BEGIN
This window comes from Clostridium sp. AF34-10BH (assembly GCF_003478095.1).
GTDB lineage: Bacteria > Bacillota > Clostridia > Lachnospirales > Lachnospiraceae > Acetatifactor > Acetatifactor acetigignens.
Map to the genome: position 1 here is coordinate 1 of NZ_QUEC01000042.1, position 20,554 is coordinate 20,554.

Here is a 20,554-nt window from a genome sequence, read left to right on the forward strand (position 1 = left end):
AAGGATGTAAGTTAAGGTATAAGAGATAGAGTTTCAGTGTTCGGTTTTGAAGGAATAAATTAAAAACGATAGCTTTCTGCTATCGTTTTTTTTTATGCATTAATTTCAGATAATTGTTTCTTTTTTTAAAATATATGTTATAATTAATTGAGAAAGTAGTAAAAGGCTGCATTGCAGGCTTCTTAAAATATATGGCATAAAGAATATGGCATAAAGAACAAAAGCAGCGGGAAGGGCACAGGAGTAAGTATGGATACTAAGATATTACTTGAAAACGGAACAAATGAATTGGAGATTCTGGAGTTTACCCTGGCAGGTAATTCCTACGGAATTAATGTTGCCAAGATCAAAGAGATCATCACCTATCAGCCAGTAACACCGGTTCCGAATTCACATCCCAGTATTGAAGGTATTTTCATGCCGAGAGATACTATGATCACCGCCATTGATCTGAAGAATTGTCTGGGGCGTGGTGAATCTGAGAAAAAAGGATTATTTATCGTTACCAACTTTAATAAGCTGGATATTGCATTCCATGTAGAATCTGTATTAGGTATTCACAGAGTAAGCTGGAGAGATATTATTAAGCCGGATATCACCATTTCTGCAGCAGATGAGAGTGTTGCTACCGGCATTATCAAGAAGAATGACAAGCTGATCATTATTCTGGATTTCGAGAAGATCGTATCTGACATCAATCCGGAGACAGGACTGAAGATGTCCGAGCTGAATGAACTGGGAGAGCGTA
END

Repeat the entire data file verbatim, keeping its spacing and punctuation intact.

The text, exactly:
This window comes from Clostridium sp. AF34-10BH (assembly GCF_003478095.1).
GTDB lineage: Bacteria > Bacillota > Clostridia > Lachnospirales > Lachnospiraceae > Acetatifactor > Acetatifactor acetigignens.
Map to the genome: position 1 here is coordinate 1 of NZ_QUEC01000042.1, position 20,554 is coordinate 20,554.

Here is a 20,554-nt window from a genome sequence, read left to right on the forward strand (position 1 = left end):
AAGGATGTAAGTTAAGGTATAAGAGATAGAGTTTCAGTGTTCGGTTTTGAAGGAATAAATTAAAAACGATAGCTTTCTGCTATCGTTTTTTTTTATGCATTAATTTCAGATAATTGTTTCTTTTTTTAAAATATATGTTATAATTAATTGAGAAAGTAGTAAAAGGCTGCATTGCAGGCTTCTTAAAATATATGGCATAAAGAATATGGCATAAAGAACAAAAGCAGCGGGAAGGGCACAGGAGTAAGTATGGATACTAAGATATTACTTGAAAACGGAACAAATGAATTGGAGATTCTGGAGTTTACCCTGGCAGGTAATTCCTACGGAATTAATGTTGCCAAGATCAAAGAGATCATCACCTATCAGCCAGTAACACCGGTTCCGAATTCACATCCCAGTATTGAAGGTATTTTCATGCCGAGAGATACTATGATCACCGCCATTGATCTGAAGAATTGTCTGGGGCGTGGTGAATCTGAGAAAAAAGGATTATTTATCGTTACCAACTTTAATAAGCTGGATATTGCATTCCATGTAGAATCTGTATTAGGTATTCACAGAGTAAGCTGGAGAGATATTATTAAGCCGGATATCACCATTTCTGCAGCAGATGAGAGTGTTGCTACCGGCATTATCAAGAAGAATGACAAGCTGATCATTATTCTGGATTTCGAGAAGATCGTATCTGACATCAATCCGGAGACAGGACTGAAGATGTCCGAGCTGAATGAACTGGGAGAGCGTA